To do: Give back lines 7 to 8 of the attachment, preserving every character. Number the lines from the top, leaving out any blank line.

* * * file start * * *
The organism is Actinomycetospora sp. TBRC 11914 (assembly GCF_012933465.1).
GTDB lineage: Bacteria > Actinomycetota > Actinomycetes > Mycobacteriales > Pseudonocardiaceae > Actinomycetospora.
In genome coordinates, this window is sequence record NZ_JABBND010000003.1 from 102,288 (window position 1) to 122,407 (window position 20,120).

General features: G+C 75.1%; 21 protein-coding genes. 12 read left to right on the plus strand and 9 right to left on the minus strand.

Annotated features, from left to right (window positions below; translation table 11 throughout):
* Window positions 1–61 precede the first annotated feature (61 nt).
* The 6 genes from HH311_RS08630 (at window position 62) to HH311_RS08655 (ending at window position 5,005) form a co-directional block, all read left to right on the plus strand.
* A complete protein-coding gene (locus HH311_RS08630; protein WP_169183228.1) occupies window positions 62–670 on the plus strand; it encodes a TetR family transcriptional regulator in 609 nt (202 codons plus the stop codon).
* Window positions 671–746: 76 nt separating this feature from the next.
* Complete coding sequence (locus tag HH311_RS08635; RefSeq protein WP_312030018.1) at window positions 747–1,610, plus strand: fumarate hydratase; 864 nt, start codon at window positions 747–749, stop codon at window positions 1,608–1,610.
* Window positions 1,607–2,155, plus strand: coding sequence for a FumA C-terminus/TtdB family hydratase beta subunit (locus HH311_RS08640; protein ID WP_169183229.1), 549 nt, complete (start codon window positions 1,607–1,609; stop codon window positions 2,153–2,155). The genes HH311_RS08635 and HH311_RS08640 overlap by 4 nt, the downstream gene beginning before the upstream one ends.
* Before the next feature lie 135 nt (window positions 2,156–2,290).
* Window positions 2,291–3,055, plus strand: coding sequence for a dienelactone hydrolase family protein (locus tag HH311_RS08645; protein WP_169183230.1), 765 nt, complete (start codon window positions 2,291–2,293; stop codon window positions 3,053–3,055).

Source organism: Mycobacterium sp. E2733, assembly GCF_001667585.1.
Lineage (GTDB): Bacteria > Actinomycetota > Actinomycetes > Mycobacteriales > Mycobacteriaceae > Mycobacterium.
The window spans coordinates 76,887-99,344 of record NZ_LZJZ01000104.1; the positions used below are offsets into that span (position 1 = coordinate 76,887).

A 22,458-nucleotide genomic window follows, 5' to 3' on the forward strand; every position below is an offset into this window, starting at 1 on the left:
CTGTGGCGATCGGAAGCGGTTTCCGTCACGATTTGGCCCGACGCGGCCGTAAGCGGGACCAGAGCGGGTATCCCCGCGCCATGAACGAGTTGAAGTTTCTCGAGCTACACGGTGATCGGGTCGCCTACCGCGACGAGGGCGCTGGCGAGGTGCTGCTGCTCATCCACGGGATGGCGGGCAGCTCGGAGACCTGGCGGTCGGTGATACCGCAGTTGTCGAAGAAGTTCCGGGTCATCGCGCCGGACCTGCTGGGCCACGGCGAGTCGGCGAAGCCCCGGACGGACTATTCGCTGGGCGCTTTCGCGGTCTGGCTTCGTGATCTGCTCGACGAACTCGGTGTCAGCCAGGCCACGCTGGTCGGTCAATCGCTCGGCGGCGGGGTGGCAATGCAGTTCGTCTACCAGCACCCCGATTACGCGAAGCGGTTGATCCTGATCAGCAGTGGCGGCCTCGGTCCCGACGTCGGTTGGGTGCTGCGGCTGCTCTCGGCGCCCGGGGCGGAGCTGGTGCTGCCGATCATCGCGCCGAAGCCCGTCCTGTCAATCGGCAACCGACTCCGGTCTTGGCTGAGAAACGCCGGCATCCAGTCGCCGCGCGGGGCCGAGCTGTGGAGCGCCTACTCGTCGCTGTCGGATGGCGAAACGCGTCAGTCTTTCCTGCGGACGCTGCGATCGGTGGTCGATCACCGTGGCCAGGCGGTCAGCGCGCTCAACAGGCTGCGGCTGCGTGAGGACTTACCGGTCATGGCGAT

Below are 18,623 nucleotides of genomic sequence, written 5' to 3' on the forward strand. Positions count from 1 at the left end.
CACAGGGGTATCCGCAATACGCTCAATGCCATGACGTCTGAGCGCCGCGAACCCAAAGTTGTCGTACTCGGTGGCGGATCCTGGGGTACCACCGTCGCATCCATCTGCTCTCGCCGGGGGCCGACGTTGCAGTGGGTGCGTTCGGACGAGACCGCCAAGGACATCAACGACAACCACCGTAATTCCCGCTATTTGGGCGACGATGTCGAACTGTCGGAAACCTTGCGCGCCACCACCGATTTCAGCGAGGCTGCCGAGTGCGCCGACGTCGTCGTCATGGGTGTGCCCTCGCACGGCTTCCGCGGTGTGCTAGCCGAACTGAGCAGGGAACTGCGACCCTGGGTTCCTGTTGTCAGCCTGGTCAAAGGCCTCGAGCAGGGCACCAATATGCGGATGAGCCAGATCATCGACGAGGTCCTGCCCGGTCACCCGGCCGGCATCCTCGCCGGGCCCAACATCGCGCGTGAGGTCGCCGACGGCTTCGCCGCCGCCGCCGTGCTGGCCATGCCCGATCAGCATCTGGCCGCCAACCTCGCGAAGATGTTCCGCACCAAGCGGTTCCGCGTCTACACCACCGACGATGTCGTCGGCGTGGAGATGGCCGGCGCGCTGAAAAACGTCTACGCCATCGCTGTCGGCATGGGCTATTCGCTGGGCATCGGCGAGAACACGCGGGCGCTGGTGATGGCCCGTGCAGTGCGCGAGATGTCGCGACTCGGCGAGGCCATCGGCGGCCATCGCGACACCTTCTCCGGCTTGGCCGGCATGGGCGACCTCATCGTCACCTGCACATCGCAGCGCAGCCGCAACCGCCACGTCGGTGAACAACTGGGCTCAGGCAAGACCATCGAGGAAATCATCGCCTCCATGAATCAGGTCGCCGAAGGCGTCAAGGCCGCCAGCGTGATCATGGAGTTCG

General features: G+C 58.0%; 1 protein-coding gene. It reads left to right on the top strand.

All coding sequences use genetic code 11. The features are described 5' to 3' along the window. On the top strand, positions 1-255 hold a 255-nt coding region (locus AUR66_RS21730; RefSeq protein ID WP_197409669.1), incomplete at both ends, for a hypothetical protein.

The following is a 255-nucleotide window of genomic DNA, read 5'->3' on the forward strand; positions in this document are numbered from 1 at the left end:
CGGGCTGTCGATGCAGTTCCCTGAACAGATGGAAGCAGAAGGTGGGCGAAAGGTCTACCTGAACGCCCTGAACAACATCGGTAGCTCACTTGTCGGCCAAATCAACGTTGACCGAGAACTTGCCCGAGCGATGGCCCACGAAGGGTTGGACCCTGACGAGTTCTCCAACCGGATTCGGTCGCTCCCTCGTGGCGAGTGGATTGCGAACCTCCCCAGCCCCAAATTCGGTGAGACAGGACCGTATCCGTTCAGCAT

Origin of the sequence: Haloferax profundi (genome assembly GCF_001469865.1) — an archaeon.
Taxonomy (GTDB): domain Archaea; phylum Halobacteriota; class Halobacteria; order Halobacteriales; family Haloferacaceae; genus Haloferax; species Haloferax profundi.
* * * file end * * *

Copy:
* The 6 genes from HH311_RS08630 (at window position 62) to HH311_RS08655 (ending at window position 5,005) form a co-directional block, all read left to right on the plus strand.
* A complete protein-coding gene (locus HH311_RS08630; protein WP_169183228.1) occupies window positions 62–670 on the plus strand; it encodes a TetR family transcriptional regulator in 609 nt (202 codons plus the stop codon).